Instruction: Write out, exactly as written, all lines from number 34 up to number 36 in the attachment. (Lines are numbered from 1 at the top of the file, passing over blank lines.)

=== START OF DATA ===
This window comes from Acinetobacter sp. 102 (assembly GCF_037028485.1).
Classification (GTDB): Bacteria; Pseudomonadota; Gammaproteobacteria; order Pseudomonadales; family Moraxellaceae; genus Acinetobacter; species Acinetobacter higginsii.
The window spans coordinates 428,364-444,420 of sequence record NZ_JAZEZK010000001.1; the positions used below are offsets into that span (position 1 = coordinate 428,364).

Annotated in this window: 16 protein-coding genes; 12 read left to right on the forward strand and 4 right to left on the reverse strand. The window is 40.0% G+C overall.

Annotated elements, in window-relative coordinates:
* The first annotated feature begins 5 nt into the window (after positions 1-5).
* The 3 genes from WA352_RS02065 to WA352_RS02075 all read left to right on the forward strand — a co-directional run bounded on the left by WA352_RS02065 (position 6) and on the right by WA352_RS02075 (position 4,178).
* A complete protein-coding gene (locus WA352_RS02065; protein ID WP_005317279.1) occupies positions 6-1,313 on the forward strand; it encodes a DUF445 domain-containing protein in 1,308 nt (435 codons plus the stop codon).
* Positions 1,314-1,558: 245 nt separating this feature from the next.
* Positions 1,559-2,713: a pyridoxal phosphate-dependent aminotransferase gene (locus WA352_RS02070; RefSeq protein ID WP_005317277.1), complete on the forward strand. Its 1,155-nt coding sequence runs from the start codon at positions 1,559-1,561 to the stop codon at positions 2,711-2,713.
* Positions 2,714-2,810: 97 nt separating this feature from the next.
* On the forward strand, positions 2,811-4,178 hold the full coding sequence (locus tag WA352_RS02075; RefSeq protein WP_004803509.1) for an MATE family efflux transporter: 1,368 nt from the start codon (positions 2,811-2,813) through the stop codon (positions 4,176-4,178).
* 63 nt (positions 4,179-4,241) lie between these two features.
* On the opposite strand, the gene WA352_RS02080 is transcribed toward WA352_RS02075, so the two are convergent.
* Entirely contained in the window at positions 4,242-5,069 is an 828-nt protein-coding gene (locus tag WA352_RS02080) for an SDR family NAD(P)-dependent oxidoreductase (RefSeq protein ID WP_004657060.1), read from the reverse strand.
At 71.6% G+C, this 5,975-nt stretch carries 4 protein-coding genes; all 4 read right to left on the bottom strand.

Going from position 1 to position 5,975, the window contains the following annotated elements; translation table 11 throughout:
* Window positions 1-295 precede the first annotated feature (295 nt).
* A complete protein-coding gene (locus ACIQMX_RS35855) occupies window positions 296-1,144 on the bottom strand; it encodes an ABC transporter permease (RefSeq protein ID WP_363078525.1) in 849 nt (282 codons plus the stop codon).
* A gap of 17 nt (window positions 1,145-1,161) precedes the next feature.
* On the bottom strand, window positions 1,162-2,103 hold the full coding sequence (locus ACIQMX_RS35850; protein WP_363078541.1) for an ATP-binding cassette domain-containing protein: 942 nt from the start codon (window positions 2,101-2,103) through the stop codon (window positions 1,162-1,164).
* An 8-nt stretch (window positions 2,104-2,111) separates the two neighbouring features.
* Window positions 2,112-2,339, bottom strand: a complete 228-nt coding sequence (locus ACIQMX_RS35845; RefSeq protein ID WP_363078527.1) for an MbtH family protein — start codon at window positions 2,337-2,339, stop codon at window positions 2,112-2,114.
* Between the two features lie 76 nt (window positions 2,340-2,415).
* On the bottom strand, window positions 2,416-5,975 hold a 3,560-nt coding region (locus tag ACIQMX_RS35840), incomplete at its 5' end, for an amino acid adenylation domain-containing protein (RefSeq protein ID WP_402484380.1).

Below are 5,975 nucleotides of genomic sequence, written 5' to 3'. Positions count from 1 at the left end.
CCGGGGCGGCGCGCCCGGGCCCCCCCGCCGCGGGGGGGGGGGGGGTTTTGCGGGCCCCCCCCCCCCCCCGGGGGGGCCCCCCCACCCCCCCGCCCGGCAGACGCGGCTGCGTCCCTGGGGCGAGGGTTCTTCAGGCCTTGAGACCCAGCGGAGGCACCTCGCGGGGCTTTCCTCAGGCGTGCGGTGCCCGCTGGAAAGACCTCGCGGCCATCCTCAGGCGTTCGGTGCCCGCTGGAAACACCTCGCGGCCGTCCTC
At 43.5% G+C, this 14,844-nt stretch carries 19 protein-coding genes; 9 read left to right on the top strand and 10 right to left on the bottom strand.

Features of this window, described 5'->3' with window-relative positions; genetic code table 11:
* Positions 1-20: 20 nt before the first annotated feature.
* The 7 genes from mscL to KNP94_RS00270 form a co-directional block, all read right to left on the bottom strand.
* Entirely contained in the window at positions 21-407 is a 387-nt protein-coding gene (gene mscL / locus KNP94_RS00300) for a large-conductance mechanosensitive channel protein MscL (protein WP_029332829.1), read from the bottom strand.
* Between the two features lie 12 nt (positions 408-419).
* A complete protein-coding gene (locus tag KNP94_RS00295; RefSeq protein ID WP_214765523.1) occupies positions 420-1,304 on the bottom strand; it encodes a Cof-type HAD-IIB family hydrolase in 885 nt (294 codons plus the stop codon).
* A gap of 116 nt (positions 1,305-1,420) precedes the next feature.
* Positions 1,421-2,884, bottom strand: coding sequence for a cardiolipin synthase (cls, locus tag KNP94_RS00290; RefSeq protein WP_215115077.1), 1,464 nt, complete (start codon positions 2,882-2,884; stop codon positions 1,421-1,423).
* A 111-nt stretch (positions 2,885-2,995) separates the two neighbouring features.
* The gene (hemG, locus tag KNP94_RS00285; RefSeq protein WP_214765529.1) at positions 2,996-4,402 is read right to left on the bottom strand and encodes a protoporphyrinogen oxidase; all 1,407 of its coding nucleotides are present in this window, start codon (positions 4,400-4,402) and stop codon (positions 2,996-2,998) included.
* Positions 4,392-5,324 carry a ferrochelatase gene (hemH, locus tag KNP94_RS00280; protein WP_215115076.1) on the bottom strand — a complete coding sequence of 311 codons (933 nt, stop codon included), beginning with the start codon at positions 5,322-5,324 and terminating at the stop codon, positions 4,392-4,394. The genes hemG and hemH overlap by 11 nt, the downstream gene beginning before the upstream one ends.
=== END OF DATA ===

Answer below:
* A complete protein-coding gene (locus tag KNP94_RS00295; RefSeq protein ID WP_214765523.1) occupies positions 420-1,304 on the bottom strand; it encodes a Cof-type HAD-IIB family hydrolase in 885 nt (294 codons plus the stop codon).
* A gap of 116 nt (positions 1,305-1,420) precedes the next feature.
* Positions 1,421-2,884, bottom strand: coding sequence for a cardiolipin synthase (cls, locus tag KNP94_RS00290; RefSeq protein WP_215115077.1), 1,464 nt, complete (start codon positions 2,882-2,884; stop codon positions 1,421-1,423).